A Q&A with artist Martin Rollins

Martin Rollins (martinrollins.net) is one of the best-known artists in town, with a highly recognizable style. He’s also a teacher. Both of those jobs give him the right to stand on a soapbox and say, “People need to make a conscious effort to be in support of visual artists in the community. It’s very underserved.” Amen, brother.

LEO: What type of artist are you?
Martin Rollins: I am basically one of those kids who never stopped drawing. While other classmates moved on to sports, Cub Scouts or science kits, my interest remained with drawing with crayons on the good side of recycled copy paper. Over time that interest broadened to include painting and paper constructing, but, at heart, I remain most interested in drawing with colored artist crayons and drawing media.

Please explain your artistic process.
Much of what I develop into larger drawings usually proceeds from preliminary sketching and drawing. There may or may not be an obvious reference to what you find in my sketchbooks, but there is a direct relationship insofar as idea/inspiration development. From there, I am off and running, and where the drawing may develop is what keeps me engaged.

I like to work in brown Sharpie marker in my sketchbook as it makes me stand and deliver with what I am drawing. You can’t erase Sharpie, so you best have some idea of what you want to say before the marker’s tip hits the page. The drawings are laid down quickly, with a visceral and vigorous attitude. Stray marks or screw-ups are worked back in as I plunge ahead. I half know where I am going, and truly that’s the impetus for continuing the drawing.

After a drawing has lived in my sketchbook for a bit, I may then take it into a more developed drawing. I generally work in the 18-inches by 24-inches range, though few works are actually those dimensions. The surface for most drawings is hot press watercolor paper prepared with a watercolor wash or gouache. There may also be remnants of an earlier drawing that didn’t go the direction I’d hoped and that I then scraped off. I prefer the drawing surface toned rather than simply blank. As with people, those pages with a previous life are far more interesting to get to know.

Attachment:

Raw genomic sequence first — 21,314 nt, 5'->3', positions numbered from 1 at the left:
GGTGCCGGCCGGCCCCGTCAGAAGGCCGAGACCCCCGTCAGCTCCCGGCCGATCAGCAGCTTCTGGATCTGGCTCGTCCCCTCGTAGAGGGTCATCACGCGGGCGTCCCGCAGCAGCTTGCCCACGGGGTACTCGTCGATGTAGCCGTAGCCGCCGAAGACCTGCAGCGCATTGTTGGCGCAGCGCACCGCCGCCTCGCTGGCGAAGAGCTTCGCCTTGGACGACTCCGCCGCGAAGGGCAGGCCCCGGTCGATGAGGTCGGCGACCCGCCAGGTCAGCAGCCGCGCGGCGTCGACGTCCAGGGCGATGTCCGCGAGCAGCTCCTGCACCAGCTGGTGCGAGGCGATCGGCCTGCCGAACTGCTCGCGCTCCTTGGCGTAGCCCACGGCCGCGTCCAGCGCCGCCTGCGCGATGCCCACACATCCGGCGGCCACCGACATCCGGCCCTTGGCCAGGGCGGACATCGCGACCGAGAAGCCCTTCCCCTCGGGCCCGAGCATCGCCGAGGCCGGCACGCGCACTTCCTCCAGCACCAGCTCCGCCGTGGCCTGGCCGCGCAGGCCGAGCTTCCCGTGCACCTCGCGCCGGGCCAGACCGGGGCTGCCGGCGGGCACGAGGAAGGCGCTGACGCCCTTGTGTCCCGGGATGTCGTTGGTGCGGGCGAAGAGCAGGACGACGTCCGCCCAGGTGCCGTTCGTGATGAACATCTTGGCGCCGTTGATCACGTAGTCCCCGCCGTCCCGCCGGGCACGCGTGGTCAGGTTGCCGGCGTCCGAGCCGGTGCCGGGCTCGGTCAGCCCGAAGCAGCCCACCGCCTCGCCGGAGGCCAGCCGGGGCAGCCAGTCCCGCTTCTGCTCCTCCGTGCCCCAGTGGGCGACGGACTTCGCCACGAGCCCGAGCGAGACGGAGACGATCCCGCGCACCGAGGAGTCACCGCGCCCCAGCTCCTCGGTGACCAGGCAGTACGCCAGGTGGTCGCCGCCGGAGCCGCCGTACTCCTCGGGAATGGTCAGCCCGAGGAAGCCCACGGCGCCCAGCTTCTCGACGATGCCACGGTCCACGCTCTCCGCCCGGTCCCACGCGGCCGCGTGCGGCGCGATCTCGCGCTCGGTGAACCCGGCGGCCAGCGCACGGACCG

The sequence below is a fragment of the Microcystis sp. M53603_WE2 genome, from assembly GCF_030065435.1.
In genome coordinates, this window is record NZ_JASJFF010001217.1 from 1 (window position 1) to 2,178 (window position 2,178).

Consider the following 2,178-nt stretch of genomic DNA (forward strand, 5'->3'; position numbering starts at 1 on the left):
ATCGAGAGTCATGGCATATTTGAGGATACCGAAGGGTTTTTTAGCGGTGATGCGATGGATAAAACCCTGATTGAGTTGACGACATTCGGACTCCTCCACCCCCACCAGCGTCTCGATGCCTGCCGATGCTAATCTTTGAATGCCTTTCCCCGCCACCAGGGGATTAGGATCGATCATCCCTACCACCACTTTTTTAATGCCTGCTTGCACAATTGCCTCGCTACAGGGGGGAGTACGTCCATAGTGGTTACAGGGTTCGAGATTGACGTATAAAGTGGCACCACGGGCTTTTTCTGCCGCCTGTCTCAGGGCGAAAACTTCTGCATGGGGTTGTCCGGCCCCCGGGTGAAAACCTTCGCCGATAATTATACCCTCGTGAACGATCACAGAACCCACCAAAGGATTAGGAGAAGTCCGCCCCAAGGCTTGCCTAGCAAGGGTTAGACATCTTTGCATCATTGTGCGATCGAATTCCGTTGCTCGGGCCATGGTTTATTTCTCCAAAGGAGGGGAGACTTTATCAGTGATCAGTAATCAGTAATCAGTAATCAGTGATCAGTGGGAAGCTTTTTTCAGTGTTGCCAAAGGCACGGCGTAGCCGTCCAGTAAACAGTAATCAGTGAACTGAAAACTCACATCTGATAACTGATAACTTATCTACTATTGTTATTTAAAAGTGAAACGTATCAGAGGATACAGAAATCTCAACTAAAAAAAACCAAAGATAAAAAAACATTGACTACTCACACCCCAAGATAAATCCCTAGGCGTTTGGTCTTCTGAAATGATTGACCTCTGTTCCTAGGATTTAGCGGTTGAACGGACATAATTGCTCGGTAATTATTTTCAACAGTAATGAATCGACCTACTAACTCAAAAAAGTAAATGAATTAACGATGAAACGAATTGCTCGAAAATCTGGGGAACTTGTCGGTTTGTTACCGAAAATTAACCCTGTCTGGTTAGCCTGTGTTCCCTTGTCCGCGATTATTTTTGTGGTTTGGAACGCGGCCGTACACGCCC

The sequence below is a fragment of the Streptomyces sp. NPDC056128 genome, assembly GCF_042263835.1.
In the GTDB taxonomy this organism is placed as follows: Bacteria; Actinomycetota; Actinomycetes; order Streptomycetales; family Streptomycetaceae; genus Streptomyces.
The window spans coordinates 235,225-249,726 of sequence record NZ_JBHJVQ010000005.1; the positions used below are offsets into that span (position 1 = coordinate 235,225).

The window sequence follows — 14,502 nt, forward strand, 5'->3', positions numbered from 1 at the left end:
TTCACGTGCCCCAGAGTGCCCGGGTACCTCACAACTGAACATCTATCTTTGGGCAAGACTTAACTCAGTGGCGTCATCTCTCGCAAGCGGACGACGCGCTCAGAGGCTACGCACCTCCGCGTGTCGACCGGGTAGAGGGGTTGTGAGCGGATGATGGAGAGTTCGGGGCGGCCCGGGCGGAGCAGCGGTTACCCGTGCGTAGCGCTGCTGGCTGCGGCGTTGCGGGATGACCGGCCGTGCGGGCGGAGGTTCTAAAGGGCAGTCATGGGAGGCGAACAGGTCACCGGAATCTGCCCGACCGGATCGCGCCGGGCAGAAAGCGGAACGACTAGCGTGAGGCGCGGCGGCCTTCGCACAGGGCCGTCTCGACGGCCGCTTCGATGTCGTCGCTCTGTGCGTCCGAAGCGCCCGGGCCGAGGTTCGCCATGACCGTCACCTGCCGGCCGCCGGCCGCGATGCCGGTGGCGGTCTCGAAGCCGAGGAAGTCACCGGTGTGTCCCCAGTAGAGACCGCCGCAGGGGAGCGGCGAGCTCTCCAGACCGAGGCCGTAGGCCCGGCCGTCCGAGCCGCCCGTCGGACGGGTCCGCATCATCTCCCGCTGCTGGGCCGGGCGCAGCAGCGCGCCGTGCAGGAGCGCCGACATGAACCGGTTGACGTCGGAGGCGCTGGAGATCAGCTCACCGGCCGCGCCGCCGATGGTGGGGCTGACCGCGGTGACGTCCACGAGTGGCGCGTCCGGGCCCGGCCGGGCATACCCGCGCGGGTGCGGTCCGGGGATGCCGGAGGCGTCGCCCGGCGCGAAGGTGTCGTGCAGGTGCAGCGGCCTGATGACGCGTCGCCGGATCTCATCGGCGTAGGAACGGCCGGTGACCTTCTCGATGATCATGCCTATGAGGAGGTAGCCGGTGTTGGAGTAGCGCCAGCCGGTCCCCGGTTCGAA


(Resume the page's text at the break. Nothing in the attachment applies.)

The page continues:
Though I do work in oil pastels, I also work a lot with an artist crayon called NeoColor 1. A densely pigmented hard crayon, it affords me the sturdiness and color density in both my sketchbook work and as a preliminary layer drawing on larger pieces.

“Pennsylvania Ave.” by Martin Rollins

You have a solo exhibition coming up soon. What can viewers expect to see?
My exhibit at the B. Deemer Gallery will feature 16 works, primarily drawings but with a couple of oil paintings as well. The exhibit is titled ‘Town and Country’ as the subject matter features both urban architecture and more park-like or rural settings. The works range in size from 9-inches by 12-inches to about 24-inches by 48-inches. Some of the urban works are as close as the backyard, and several of the rural pieces from outside Lexington.

What’s on your art bucket list?
Traveling with my sketchbook, Sharpies and NeoColors. Destinations: Vienna; Austria to see the ‘Labors of the Months’ paintings by Pieter Bruegel the Elder. Return to Iceland to draw landscapes.

Is there a local artist you think is doing great work that hasn’t been noticed yet?
No one specific, but new artists are coming on the scene all the time. The woods are full of them. Look.

About the Author

A Q&A with artist Martin Rollins

Jo Anne Triplett is the contributing visual arts editor at LEO Weekly. She’s a past member of the Mayor’s Advisory Committee on Public Art, was the content advisor on the Glassworks Building video, and has written for Louisville Magazine, Kentucky Homes and Gardens and the national publication Glass Craftsman. Jo Anne came to Louisville from Washington, D.C. where she worked as a researcher and writer for the Smithsonian American Art Museum.



All Articles by this Author >